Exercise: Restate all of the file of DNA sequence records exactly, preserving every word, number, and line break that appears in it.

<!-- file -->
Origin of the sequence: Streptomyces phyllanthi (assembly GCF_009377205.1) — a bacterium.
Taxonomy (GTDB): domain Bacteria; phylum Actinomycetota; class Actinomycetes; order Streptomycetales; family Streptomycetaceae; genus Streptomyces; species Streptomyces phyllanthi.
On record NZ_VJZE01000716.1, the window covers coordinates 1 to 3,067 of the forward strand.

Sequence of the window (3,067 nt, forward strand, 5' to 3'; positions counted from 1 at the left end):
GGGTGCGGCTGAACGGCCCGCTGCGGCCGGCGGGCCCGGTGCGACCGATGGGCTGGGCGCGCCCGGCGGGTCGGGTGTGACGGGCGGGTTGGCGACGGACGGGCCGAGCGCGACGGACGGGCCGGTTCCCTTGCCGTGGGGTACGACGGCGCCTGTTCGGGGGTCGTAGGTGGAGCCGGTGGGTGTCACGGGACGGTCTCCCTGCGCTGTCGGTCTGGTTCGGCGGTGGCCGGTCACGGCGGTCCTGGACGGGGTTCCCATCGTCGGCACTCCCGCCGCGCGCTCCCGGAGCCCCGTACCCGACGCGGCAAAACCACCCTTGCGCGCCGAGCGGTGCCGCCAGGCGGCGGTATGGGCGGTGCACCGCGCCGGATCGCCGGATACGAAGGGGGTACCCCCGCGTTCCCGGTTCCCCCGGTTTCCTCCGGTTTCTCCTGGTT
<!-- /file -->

Origin of the sequence: Streptomyces phyllanthi (assembly GCF_009377205.1) — a bacterium.
Taxonomy (GTDB): domain Bacteria; phylum Actinomycetota; class Actinomycetes; order Streptomycetales; family Streptomycetaceae; genus Streptomyces; species Streptomyces phyllanthi.
On record NZ_VJZE01000716.1, the window covers coordinates 1 to 3,067 of the forward strand.

Sequence of the window (3,067 nt, forward strand, 5' to 3'; positions counted from 1 at the left end):
GGGTGCGGCTGAACGGCCCGCTGCGGCCGGCGGGCCCGGTGCGACCGATGGGCTGGGCGCGCCCGGCGGGTCGGGTGTGACGGGCGGGTTGGCGACGGACGGGCCGAGCGCGACGGACGGGCCGGTTCCCTTGCCGTGGGGTACGACGGCGCCTGTTCGGGGGTCGTAGGTGGAGCCGGTGGGTGTCACGGGACGGTCTCCCTGCGCTGTCGGTCTGGTTCGGCGGTGGCCGGTCACGGCGGTCCTGGACGGGGTTCCCATCGTCGGCACTCCCGCCGCGCGCTCCCGGAGCCCCGTACCCGACGCGGCAAAACCACCCTTGCGCGCCGAGCGGTGCCGCCAGGCGGCGGTATGGGCGGTGCACCGCGCCGGATCGCCGGATACGAAGGGGGTACCCCCGCGTTCCCGGTTCCCCCGGTTTCCTCCGGTTTCTCCTGGTT